Review: Isis and Osiris (Voicebox: Opera in Concert)

Toronto’s Voicebox: Opera in Concert premiered new Canadian opera Isis and Osiris: Gods of Egypt

02The seats of the Jane Mallet Theatre of the St. Lawrence Centre for the Arts were practically full; an amazing turn-out for a Sunday matinee. Attendees talked with hushed excitement as the orchestra tuned their instruments, preparing for the lights to dim. Within moments, I would be treated to the final showing of Isis and Osiris: Gods of Egypt. The premiere of the new Canadian opera and finale of Voicebox: Opera in Concert‘s season.

Isis and Osiris was created by librettist Sharon Singer and composer Peter-Anthony Togni. The opera is a grand love story inspired by ancient Egyptian mythology. Singer and Togni had the difficult task of condensing an entire mythos into a palatable two acts.

The story focuses on the four children of the god of the earth, Geb, and the goddess of the sky, Nut: Isis, Osiris, Seth, and Nepthys. Osiris and Isis rule over the land of Egypt as king and queen, husband and wife. Osiris and Isis are bound by their rule, as well as their devotion and eternal love for each other. Seth and Nepthys are also married, but Seth is not pleased with his fate. As the leader of the armies of Egypt, he longs for more power and destruction than Osiris allows. Seth intends to usurp Osiris from his role as king, and from his role as Isis’ husband. After Osiris declares peace throughout Egypt at royal jubilee, Seth begins his plot against his brother.

The major challenge with a show about ancient Egypt is that the average person has little knowledge of the culture. Even an expert on the ancient world can only guess what the music sounded like and how its people acted. We only have a vague impression of what ancient Egypt is like. Guillermo Silva-Marin, who acted as general director, dramatic advisor, and lighting designer, took on the challenge to strengthen that impression. Silva-Marin conjured the atmosphere of the ancient Egypt we can imagine. What I picture is a place that was grand, glorious, and mystical. Isis and Osiris made that vision a reality through costume, music, and song.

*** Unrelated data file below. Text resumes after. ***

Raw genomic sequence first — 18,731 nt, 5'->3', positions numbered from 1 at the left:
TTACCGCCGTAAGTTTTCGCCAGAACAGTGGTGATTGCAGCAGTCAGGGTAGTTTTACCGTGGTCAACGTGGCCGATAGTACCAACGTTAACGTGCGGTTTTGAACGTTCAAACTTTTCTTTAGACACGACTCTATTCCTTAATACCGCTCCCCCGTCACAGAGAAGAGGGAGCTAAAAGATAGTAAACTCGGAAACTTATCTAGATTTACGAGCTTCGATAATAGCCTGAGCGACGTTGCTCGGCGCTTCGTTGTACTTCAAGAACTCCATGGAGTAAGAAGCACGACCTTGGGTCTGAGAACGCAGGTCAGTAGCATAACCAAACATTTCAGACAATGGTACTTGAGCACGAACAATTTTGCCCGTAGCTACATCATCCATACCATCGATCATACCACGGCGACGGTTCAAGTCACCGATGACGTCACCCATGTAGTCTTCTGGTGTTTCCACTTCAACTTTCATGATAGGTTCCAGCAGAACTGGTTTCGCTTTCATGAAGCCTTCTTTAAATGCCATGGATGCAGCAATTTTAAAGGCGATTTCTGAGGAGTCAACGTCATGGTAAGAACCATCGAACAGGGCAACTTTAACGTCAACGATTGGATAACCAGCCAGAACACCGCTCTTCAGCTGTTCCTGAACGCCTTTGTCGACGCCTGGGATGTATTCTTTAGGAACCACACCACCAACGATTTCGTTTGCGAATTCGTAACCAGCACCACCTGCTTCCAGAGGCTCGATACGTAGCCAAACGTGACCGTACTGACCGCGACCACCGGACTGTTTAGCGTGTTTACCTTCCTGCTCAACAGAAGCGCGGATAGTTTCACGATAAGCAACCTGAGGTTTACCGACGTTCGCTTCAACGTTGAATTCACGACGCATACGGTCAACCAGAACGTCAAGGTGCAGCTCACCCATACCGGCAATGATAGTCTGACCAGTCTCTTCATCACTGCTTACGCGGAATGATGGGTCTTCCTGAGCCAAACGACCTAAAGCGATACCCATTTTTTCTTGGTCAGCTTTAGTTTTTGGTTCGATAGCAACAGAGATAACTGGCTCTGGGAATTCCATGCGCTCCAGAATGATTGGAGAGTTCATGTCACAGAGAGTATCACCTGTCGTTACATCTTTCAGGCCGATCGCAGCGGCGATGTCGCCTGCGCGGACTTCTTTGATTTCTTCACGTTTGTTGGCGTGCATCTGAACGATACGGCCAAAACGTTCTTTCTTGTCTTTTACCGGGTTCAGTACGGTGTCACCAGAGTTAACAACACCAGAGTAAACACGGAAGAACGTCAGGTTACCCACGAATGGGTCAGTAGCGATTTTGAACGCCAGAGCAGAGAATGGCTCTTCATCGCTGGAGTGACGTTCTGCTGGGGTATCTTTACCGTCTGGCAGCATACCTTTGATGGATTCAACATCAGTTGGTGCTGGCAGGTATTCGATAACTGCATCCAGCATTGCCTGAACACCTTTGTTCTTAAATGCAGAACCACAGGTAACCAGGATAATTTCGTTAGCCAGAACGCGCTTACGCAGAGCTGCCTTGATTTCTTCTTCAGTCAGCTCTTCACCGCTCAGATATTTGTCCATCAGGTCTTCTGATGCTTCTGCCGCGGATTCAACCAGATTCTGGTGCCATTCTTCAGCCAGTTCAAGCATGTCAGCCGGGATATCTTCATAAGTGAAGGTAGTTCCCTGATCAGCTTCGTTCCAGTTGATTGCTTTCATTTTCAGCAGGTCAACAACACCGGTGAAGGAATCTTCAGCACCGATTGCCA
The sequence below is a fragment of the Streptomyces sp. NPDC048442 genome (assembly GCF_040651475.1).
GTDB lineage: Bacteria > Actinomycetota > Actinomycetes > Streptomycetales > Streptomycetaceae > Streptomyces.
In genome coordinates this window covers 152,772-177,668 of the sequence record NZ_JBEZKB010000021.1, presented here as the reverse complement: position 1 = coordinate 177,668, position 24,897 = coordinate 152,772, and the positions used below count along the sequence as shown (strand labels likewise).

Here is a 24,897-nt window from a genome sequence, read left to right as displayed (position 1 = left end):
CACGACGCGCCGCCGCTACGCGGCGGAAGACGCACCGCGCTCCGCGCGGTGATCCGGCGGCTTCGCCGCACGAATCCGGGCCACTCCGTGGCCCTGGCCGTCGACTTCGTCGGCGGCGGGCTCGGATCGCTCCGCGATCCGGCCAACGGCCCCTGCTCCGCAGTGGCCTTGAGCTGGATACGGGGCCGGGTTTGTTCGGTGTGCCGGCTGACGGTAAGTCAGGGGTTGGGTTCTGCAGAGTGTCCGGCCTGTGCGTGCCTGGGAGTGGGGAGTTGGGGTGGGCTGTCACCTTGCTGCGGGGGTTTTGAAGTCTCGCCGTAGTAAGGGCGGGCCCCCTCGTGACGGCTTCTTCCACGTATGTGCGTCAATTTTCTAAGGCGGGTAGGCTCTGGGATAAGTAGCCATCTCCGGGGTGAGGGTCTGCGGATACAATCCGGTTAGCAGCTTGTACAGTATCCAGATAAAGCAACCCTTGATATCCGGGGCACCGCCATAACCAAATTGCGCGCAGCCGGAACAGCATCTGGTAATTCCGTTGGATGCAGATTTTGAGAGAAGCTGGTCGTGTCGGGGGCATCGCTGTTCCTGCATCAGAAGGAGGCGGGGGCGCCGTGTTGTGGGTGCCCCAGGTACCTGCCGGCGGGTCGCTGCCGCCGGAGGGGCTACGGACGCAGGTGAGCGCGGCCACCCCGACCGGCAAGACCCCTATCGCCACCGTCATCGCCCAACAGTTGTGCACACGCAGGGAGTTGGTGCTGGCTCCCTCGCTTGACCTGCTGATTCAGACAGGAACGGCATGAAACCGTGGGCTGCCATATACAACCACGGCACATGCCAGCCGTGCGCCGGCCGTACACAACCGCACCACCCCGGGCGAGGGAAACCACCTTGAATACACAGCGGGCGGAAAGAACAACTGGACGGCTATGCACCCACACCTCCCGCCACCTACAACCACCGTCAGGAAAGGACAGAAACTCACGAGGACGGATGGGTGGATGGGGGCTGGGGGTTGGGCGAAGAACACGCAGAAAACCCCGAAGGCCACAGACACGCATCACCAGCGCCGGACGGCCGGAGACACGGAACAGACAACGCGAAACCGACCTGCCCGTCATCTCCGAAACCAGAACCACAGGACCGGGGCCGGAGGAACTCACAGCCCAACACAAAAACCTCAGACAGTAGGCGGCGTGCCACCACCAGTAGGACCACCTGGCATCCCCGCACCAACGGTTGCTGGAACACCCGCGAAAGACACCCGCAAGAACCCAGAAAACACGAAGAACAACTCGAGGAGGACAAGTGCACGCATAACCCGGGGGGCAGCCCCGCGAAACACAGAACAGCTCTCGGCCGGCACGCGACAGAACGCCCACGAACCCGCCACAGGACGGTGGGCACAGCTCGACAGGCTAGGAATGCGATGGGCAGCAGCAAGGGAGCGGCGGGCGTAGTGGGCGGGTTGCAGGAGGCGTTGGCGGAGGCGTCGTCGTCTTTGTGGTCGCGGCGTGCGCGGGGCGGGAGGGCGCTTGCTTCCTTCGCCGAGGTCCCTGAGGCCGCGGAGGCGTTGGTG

The orchestra, lead by conductor and chorus director Robert Cooper, C.M., swept me through the scenes. The orchestra lifted me into the heightened reality of the mythological story. The cast and chorus were decked in costumes of black and shimmering gold. The abundance of gold made the stage glisten with luxury.

Watching the singers move around the stage, I felt like the two hues were sending the important message that nothing was plain in the world of Isis and Osiris. Love was not plain. Government was not plain. The entirety of Egypt was not plain. In this world, there is either darkness or shining gold.

The stars shone just as brightly on stage. Tenor Michael Barrett as Osiris commanded attention with his rich voice. Listening to soprano Lucia Cesaroni as Isis was an experience in itself. Her voice was so beautiful at times it sounded supernatural. Cesaroni fully encompassed the power and magic of a goddess.

Barrett and Cesaroni harmonized well in song, and impressed with their acting. Although opera is not known for ‘subtlety’, the subtle movements between Barrett and Cesaroni convinced me of their characters’ devotion. I saw it in the way they looked at each other across the stage or how Cesaroni cradled Barrett’s head in her lap. Isis and Osiris sang great declarations of love, but their subtle intimacies were as loud as their songs.

Mezzo-soprano Julie Nesrallah as Nepthys had a clear and powerful voice. Baritone Michael Nyby as Seth was an absolute standout. Nyby embraced the role of antagonist. His deep voice was filled with foreboding, even before the plot against Osiris began. Every step he took looked like a challenge and every line had bite. His portrayal embodied all aspects of destruction and spite. He was the very definition of ‘villain’.

Unfortunately, the production of Isis and Osiris was the last of Voicebox’s season. On a more positive note, it means that opera fans have time to plan for their upcoming season: “Shakespeare 400” on October 30th; “I Capuleti E I Montecchi” on November 20th; “L’Isola disabitata” on February 5th, 2017; and “Khovanshchina”  on March 26th, 2017. The performances for next season can be found on their website. If Isis and Osiris is any indicator, they will be worth watching.

Photo of Lucia Cesaroni, Michael Barrett by Gary Beechey